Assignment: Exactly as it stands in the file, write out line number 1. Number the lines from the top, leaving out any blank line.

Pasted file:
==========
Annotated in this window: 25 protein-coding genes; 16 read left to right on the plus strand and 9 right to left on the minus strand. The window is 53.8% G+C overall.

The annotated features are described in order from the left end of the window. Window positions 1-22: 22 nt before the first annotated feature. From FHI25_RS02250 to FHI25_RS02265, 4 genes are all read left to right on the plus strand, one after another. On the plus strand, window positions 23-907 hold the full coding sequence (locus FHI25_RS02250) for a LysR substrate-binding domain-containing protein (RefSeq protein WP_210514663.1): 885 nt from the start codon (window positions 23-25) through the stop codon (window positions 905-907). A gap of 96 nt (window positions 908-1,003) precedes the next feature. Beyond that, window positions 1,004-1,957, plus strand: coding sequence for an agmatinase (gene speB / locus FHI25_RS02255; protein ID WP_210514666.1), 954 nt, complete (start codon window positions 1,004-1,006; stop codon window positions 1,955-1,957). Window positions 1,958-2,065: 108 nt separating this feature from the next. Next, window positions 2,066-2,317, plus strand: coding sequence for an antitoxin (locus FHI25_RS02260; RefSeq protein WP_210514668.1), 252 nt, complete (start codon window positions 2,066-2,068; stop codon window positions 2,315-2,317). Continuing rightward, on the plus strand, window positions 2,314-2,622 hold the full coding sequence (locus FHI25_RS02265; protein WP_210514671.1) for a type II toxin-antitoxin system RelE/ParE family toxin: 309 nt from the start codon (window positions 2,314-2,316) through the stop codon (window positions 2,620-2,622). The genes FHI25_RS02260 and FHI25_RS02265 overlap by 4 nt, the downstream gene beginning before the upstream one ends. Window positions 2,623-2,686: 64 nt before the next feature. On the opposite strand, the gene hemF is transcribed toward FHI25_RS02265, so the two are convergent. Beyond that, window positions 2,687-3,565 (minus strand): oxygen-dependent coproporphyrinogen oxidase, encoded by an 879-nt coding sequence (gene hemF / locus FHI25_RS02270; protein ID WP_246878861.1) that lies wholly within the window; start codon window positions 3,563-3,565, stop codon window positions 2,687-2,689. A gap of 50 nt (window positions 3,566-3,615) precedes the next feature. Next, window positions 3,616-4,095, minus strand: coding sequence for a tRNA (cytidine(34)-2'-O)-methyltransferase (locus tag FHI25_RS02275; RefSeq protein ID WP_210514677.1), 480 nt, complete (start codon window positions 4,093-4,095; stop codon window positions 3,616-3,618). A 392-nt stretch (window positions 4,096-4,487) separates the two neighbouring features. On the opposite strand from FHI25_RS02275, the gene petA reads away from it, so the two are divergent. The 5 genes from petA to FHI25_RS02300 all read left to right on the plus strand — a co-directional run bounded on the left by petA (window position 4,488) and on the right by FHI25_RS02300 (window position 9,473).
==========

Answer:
Annotated in this window: 25 protein-coding genes; 16 read left to right on the plus strand and 9 right to left on the minus strand. The window is 53.8% G+C overall.